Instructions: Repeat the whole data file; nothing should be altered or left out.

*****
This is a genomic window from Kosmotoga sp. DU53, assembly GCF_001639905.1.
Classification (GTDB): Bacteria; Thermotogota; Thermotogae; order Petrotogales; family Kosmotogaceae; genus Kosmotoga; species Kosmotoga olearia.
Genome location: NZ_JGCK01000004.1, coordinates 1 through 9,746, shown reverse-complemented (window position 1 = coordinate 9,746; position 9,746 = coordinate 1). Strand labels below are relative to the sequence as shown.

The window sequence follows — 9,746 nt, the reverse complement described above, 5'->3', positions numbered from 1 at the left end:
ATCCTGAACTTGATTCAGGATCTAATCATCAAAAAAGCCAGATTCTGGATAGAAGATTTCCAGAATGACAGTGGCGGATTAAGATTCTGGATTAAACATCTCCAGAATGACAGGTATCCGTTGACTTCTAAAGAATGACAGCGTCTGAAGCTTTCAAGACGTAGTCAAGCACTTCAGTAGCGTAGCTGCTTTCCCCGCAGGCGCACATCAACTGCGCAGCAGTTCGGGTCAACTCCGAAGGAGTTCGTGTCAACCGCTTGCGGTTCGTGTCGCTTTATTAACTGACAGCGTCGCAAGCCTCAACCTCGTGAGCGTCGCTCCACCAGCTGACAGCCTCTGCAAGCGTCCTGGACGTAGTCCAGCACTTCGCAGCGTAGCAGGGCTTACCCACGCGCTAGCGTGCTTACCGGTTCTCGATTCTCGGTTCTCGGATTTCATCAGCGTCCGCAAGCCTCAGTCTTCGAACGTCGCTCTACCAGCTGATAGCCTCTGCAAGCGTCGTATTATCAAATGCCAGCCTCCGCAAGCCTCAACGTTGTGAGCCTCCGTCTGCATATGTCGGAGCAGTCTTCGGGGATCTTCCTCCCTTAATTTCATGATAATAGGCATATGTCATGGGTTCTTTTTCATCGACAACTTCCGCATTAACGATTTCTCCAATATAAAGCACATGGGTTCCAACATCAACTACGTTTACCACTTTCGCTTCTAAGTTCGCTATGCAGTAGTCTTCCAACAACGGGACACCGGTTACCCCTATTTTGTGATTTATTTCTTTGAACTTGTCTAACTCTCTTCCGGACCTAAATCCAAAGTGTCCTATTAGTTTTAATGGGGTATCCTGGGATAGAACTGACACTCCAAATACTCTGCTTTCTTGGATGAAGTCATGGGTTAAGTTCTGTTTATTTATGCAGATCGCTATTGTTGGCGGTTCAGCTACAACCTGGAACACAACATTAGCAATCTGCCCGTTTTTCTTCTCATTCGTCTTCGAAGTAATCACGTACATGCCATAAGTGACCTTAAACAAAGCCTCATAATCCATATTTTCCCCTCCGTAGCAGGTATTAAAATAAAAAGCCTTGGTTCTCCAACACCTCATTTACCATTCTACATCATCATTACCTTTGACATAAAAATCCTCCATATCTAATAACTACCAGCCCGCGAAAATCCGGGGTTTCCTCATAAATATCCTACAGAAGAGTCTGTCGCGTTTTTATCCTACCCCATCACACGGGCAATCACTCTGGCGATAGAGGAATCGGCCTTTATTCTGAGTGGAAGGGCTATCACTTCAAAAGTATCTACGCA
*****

This is a genomic window from Kosmotoga sp. DU53, assembly GCF_001639905.1.
Classification (GTDB): Bacteria; Thermotogota; Thermotogae; order Petrotogales; family Kosmotogaceae; genus Kosmotoga; species Kosmotoga olearia.
Genome location: NZ_JGCK01000004.1, coordinates 1 through 9,746, shown reverse-complemented (window position 1 = coordinate 9,746; position 9,746 = coordinate 1). Strand labels below are relative to the sequence as shown.

The window sequence follows — 9,746 nt, the reverse complement described above, 5'->3', positions numbered from 1 at the left end:
ATCCTGAACTTGATTCAGGATCTAATCATCAAAAAAGCCAGATTCTGGATAGAAGATTTCCAGAATGACAGTGGCGGATTAAGATTCTGGATTAAACATCTCCAGAATGACAGGTATCCGTTGACTTCTAAAGAATGACAGCGTCTGAAGCTTTCAAGACGTAGTCAAGCACTTCAGTAGCGTAGCTGCTTTCCCCGCAGGCGCACATCAACTGCGCAGCAGTTCGGGTCAACTCCGAAGGAGTTCGTGTCAACCGCTTGCGGTTCGTGTCGCTTTATTAACTGACAGCGTCGCAAGCCTCAACCTCGTGAGCGTCGCTCCACCAGCTGACAGCCTCTGCAAGCGTCCTGGACGTAGTCCAGCACTTCGCAGCGTAGCAGGGCTTACCCACGCGCTAGCGTGCTTACCGGTTCTCGATTCTCGGTTCTCGGATTTCATCAGCGTCCGCAAGCCTCAGTCTTCGAACGTCGCTCTACCAGCTGATAGCCTCTGCAAGCGTCGTATTATCAAATGCCAGCCTCCGCAAGCCTCAACGTTGTGAGCCTCCGTCTGCATATGTCGGAGCAGTCTTCGGGGATCTTCCTCCCTTAATTTCATGATAATAGGCATATGTCATGGGTTCTTTTTCATCGACAACTTCCGCATTAACGATTTCTCCAATATAAAGCACATGGGTTCCAACATCAACTACGTTTACCACTTTCGCTTCTAAGTTCGCTATGCAGTAGTCTTCCAACAACGGGACACCGGTTACCCCTATTTTGTGATTTATTTCTTTGAACTTGTCTAACTCTCTTCCGGACCTAAATCCAAAGTGTCCTATTAGTTTTAATGGGGTATCCTGGGATAGAACTGACACTCCAAATACTCTGCTTTCTTGGATGAAGTCATGGGTTAAGTTCTGTTTATTTATGCAGATCGCTATTGTTGGCGGTTCAGCTACAACCTGGAACACAACATTAGCAATCTGCCCGTTTTTCTTCTCATTCGTCTTCGAAGTAATCACGTACATGCCATAAGTGACCTTAAACAAAGCCTCATAATCCATATTTTCCCCTCCGTAGCAGGTATTAAAATAAAAAGCCTTGGTTCTCCAACACCTCATTTACCATTCTACATCATCATTACCTTTGACATAAAAATCCTCCATATCTAATAACTACCAGCCCGCGAAAATCCGGGGTTTCCTCATAAATATCCTACAGAAGAGTCTGTCGCGTTTTTATCCTACCCCATCACACGGGCAATCACTCTGGCGATAGAGGAATCGGCCTTTATTCTGAGTGGAAGGGCTATCACTTCAAAAGTATCTACGCA